After De Beers’s departure, the mine was worked sporadically by artisanal diggers from 1983 to 2003, but no formal mining was done. A second life for Letšeng began in 1999 when the Lesotho government, coming off several years of political instability and violent demonstrations in Maseru, sought help to redevelop the resource to provide sorely needed national revenue (Shor and Weldon, 2014). The result was a consortium, Letšeng Holdings SA, comprised of Matodzi Resources, Johannesburg Consolidated Investments (JCI), and Letšeng Guernsey, that took a 76% share in the venture, with the government holding the remainder. JCI, a South African gold mining firm, provided the start-up funding of approximately US$20 million (Venter, 2003). After extensive negotiations, the government and consortium agreed to a 7% royalty on diamonds sold, coupled with a 35% corporate income tax—much lower than the 15% royalty and 50% corporate tax levied on De Beers (Venter, 2003). By the time the mine was ready to begin producing, JCI had acquired a 50% share of the Letšeng Holdings consortium and commissioned a second processing plant designed to double its capacity. Mining began in May 2004, starting with the ore that De Beers had left stockpiled. The company anticipated an annual output of 68,000 carats beginning the following year (Hill, 2006; Telfer and McKenna, 2011).
Expansion began in earnest in 2005, when Letšeng Holdings held an initial public offering (IPO) with the goal of raising $31.4 million to build the new processing plant (figure 12). The sale was buoyed by the discovery of a 186 ct diamond, quickly followed by a 72 ct stone (Zhuwakinyu, 2005).
Despite the IPO, the company fell short of the additional $26 million needed to develop the mine to full operation. As a result, JCI began negotiations to sell the Letšeng Holdings stake to Gem Diamonds, a deal that was finally signed in the fall of 2006 for $130.1 million. It resulted in a restructured ownership with a new name, Letšeng Diamonds Ltd. The government took a 6% larger stake, now totaling 30%, in exchange for a $5.54 million loan that would be repaid to the new company (Hill, 2006). Gem Diamonds owns the remaining 70% interest.
Restarting production remained a challenge because of the difficulties noted above and because the depth of the deposit was never fully sampled by Rio Tinto or De Beers (R. Burrell, pers. comm., 2014).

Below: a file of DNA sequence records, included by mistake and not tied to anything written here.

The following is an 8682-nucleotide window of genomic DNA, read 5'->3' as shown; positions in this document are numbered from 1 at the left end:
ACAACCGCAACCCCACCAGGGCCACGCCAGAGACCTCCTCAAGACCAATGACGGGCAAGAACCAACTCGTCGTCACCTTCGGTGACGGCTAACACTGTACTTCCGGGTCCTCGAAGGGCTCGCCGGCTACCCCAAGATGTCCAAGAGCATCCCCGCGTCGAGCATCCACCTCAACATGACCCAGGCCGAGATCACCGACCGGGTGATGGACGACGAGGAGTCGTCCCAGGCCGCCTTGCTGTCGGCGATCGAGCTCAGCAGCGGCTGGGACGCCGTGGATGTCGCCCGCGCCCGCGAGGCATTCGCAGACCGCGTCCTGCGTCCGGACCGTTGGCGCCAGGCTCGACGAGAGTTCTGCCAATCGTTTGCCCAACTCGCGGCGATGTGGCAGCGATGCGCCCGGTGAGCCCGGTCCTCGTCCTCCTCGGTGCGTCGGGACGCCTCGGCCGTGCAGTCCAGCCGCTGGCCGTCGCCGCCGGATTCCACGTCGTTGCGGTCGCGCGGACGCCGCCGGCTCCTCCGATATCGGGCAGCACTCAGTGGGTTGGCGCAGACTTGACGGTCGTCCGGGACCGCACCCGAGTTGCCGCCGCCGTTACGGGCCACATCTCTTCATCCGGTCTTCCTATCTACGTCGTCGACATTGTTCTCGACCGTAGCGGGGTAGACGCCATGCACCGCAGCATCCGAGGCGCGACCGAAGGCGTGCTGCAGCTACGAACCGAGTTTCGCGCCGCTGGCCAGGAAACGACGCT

MINING AND PROCESSING
When Gem Diamonds acquired the right to mine the concession in 2006, Letšeng had resumed active mining for just over a year, with an annual production of 55,000 carats. To lower costs and increase efficiency, Gem Diamonds turned to a relatively new mining method, designed for twin pipes, called split-shell open-pit mining. Traditional open-pit diamond mining involves gradual hollowing out of the entire kimberlite pipe in circular stages and, as the pit grows deeper, cutting away walls in progressively wider concentric circles. With each circle, the cut (or “waste stripping”) becomes wider, so deeper mines incur increasingly higher costs as the percentage of waste to kimberlite rises. In addition, waste disposal becomes much more costly.
With the split-shell concept, the waste stripping and mining is done on one side of each pit in alternate cycles—one cycle on the northern side of each pit, then switching to the southern side. The waste is removed via a common ramp between the two pipes. The split-shell method can target higher-grade areas of each pipe and defer a large amount of waste stripping, because only part of the kimberlite is being mined at any one time. As a result, mining companies can recoup their costs much faster. A study conducted at De Beers’s Venetia mine in South Africa, which converted to the split-shell method after seven years of traditional mining, found it reduced costs by 25%. Earthmoving equipment requirements were reduced by 30%, and yearly waste removal went from 32 million to 20 million metric tons, while maintaining the same level of diamond production (Gallagher and Kear, 2001).
There are risks, however. First, concentrating mining operations in the highest-grade sections of the deposit for too long can shorten the mine’s life by rendering the lowest-grade areas of the pipe uneconomic. Mining operations must be carefully balanced between the sections of the pipe to ensure this does not happen. In addition, the costs will eventually rise after it becomes necessary to remove the waste from the sections of the pipe that have been deferred (Gallagher and Kear, 2001).
At Letšeng, De Beers mined a small section called K6, the highest-grade portion of the Main pipe down to 120 meters, and began working the “softer ore” section of the Satellite pipe (Telfer and McKenna, 2011). Today, most of the mining is done in the area adjacent to the section De Beers worked (K4). The Main and Satellite pipes are being worked at about 150 meters, with indicated resources (sampled with reasonable knowledge of the grade) down to 210 meters. Gem Diamonds engineers note that the mine’s previous operators did not adequately sample deeper areas of the pipe. The company has recently sampled down to a depth of 476 meters at the Main pipe, still finding diamonds but uncertain of the grade. This is an inferred resource. The Satellite pipe has an inferred resource down to 628 meters. The company has test-bored as deep as 800 meters and is still evaluating the samples (R. Burrell, pers. comm., 2014).